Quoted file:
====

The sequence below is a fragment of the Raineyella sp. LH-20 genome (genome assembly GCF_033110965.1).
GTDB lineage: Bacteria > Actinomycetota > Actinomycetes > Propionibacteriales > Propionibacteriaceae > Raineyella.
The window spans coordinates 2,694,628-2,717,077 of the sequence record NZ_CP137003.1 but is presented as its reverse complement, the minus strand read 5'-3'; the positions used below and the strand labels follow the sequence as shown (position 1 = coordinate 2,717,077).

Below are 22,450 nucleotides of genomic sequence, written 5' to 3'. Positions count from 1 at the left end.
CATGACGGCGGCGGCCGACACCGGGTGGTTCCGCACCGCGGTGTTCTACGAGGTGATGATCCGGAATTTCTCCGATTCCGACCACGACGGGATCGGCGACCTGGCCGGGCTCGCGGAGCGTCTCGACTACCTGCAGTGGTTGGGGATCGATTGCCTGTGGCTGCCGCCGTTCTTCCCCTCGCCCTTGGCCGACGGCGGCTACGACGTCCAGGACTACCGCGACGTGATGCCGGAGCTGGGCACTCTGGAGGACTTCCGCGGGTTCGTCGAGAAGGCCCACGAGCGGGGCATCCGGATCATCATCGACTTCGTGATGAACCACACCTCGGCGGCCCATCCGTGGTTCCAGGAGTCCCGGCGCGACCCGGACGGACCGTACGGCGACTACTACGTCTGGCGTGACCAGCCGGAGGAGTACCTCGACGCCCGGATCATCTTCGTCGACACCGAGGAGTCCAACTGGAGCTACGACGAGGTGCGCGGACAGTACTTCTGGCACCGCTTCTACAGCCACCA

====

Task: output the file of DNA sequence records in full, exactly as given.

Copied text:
The sequence below is a fragment of the Raineyella sp. LH-20 genome (genome assembly GCF_033110965.1).
GTDB lineage: Bacteria > Actinomycetota > Actinomycetes > Propionibacteriales > Propionibacteriaceae > Raineyella.
The window spans coordinates 2,694,628-2,717,077 of the sequence record NZ_CP137003.1 but is presented as its reverse complement, the minus strand read 5'-3'; the positions used below and the strand labels follow the sequence as shown (position 1 = coordinate 2,717,077).

Below are 22,450 nucleotides of genomic sequence, written 5' to 3'. Positions count from 1 at the left end.
CATGACGGCGGCGGCCGACACCGGGTGGTTCCGCACCGCGGTGTTCTACGAGGTGATGATCCGGAATTTCTCCGATTCCGACCACGACGGGATCGGCGACCTGGCCGGGCTCGCGGAGCGTCTCGACTACCTGCAGTGGTTGGGGATCGATTGCCTGTGGCTGCCGCCGTTCTTCCCCTCGCCCTTGGCCGACGGCGGCTACGACGTCCAGGACTACCGCGACGTGATGCCGGAGCTGGGCACTCTGGAGGACTTCCGCGGGTTCGTCGAGAAGGCCCACGAGCGGGGCATCCGGATCATCATCGACTTCGTGATGAACCACACCTCGGCGGCCCATCCGTGGTTCCAGGAGTCCCGGCGCGACCCGGACGGACCGTACGGCGACTACTACGTCTGGCGTGACCAGCCGGAGGAGTACCTCGACGCCCGGATCATCTTCGTCGACACCGAGGAGTCCAACTGGAGCTACGACGAGGTGCGCGGACAGTACTTCTGGCACCGCTTCTACAGCCACCA